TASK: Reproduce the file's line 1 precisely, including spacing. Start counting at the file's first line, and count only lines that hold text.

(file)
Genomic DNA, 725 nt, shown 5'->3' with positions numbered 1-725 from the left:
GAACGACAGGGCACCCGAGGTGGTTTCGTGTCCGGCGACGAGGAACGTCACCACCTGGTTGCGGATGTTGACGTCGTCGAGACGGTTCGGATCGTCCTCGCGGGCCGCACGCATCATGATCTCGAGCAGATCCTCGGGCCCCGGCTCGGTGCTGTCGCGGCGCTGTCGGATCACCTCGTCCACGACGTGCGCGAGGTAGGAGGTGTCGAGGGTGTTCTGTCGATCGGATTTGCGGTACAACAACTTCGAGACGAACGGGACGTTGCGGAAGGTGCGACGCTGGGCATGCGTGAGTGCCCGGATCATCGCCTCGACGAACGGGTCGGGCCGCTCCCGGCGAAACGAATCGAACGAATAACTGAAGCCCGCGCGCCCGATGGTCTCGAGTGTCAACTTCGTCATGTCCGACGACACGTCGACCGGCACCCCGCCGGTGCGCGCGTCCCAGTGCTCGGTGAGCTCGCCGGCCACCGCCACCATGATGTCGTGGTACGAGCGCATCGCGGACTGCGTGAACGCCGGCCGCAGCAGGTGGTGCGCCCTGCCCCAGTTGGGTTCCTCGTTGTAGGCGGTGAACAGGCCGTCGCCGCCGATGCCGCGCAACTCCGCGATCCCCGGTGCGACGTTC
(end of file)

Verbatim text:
Genomic DNA, 725 nt, shown 5'->3' with positions numbered 1-725 from the left: